Sunday, September 9, 2012

Detecting alpha particles with a modified webcam

After some interesting messages in CDV700Club, I decided to do a quick experiment with a spare webcam. Is it possible to detect alphas with a DRAM memory? What about other devices?

I saw on the net some people claiming to detect alpha particles with a webcam, but none of them modified the camera to allow the alpha particles to hit the sensor.

Alpha particles does not have too much range, maybe up to 5cm in air, and almost anything can stop them, so the first thing you must to do if you want to detect alphas is to allow them to reach the silicon. In other words, you must to remove the glass in front of the sensor.

I had a spare webcam I could sacrifice for the experiment. I planned to remove the front glass by side impact, but as you can see, something did not work as expected. The glass got broken just in front of the light sensitive area and some small pieces of glass were deposited over the chip itself. To check if the device was damaged, I plugged it into the computer and surprise! The camera was still alive:

The next step was to check the camera in darkness. Everything was ok, except some damaged pixels:

So, the next step was to put in front of the sensor an alpha source. Results were quite evident:

Each white point in the image is the detection of one alpha particle, and you can see dozens of them in any photogram. To get an idea of how it looks in real time, look at this video:

After some tests, I conclude the webcam detects only alpha particles. It does not respond to betas or gammas, only alphas, and maybe some exotic particles, like muons from cosmic rays.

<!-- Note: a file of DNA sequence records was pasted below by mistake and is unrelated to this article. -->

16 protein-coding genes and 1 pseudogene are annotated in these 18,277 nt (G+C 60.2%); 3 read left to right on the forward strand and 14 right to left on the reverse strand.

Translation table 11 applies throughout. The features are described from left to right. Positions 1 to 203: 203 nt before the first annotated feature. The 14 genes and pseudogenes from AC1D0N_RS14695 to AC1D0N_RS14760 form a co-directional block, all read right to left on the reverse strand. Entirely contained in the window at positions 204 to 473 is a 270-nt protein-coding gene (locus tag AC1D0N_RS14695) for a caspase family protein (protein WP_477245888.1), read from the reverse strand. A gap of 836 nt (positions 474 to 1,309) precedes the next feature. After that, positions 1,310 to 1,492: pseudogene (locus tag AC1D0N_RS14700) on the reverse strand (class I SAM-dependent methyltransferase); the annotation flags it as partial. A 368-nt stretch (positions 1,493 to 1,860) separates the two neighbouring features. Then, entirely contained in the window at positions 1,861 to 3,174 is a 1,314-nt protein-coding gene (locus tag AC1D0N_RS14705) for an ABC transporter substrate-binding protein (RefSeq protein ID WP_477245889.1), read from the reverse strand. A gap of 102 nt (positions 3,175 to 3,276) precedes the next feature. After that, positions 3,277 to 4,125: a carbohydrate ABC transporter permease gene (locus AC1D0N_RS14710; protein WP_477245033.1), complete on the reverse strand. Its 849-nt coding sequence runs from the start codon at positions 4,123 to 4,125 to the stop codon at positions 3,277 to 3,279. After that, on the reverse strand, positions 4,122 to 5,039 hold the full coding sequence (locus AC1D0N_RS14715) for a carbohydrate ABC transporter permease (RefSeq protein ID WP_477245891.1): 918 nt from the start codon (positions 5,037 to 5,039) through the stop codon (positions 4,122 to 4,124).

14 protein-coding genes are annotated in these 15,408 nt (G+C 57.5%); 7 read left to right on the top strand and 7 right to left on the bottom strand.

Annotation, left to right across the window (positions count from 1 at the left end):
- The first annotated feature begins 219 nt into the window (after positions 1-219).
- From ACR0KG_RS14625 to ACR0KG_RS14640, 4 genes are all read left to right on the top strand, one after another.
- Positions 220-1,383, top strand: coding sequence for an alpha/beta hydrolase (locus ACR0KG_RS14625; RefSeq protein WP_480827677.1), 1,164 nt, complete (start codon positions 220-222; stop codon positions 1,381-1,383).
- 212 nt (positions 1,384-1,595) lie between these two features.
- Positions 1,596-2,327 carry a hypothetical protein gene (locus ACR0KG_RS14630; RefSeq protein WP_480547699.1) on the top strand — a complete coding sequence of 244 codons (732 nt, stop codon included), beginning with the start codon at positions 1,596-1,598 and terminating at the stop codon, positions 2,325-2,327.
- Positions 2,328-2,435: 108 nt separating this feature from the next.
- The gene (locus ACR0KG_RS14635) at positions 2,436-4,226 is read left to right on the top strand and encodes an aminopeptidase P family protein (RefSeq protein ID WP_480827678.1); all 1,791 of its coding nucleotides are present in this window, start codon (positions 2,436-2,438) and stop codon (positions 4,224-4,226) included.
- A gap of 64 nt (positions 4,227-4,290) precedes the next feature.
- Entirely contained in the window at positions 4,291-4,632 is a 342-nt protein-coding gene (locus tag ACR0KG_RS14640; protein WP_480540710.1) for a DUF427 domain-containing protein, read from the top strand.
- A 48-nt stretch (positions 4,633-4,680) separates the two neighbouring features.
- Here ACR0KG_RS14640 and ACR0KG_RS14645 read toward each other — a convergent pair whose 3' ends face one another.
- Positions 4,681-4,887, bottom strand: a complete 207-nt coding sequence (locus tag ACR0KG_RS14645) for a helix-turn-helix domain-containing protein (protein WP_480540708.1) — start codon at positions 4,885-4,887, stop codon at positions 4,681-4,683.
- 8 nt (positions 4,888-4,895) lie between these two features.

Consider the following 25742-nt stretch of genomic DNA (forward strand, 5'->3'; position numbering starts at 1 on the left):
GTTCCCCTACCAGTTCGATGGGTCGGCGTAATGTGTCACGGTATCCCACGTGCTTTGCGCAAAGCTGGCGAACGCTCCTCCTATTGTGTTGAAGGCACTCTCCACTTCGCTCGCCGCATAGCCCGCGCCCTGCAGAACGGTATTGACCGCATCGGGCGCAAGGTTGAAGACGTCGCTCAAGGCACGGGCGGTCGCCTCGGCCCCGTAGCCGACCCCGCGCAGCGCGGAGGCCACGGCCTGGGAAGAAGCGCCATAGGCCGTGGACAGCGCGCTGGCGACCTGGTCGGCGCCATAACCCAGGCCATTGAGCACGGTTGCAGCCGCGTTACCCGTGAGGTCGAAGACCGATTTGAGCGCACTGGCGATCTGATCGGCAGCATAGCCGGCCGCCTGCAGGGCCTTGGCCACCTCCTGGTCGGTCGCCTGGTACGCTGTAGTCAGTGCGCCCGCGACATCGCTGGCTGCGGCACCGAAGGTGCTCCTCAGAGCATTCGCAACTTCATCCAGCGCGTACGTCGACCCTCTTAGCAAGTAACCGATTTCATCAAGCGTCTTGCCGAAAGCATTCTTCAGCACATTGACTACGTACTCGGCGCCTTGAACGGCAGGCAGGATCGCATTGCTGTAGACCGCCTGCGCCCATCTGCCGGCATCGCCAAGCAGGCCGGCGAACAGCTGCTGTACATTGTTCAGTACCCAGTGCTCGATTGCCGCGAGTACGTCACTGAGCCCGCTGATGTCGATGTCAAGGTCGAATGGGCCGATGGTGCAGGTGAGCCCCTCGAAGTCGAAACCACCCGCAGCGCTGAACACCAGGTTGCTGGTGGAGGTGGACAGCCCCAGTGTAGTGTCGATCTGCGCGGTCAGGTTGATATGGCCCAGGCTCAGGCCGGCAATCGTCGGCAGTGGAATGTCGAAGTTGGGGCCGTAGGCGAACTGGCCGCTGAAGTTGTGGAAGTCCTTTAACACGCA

So, do you like to build your own alpha particle detector? Get a cheap webcam (CMOS or CCD, they both work fine), disassemble it and remove carefully the front glass from the sensor. How? Well, use your imagination, but maybe some work with a Dremel will suffice. Do not damage the chip! just remove the front glass.

Once removed, cover the chip with dark mica film (blocks light but let alphas to pass) and congratulations for your new alpha detector!


  1. Brilliant!! Can't wait to try this one myself.

  2. Or pyrolytic graphite, this also works well.
    Thin it down to about 0.01 mm, if possible.
    I use wet and dry 4000 grit sandpaper then an acetone rinse and air dry.
    This also gets the fingerprints off, which is important as they block alphas to some extent.


  3. I tried to "chip" the two glass cover sandwich (IR filter and cover glass)...and tore the CCD off the board! Good thing it only cost me $2.00. I'd like to do this with a small P&S camera so as to have self-contained recording device too. Monochrome CCDs/cmos would be better as it wouldn't have the Bayer colour filter built onto the surface of the sensor.

  4. Doesnt the Mica film shield the sensor from alphas ? Normally some um of material is enough to do so....

    1. Nope. A thin mica window is what alpha sensitive geiger tubes uses. It seems to be quite "transparent" for alpha particles (as well as for light).

  5. Hi, I've since refined my pyrolytic graphite discovery and it does suggest some new physics going on.
    Its very sensitive to the exact type of graphite though so might explain why some people have reported that it doesen't work as well for them, the sort you want needs to have no flaws or bubbles :-)
    Hope this helps the folks trying this, also try harvesting the camera from a Mac 22" as these have bare CMOS sensors as well and the filters don't seem to cause much of a problem.

  6. bad time for webcams ! thanks Miguel for the info !

    JM F5VLB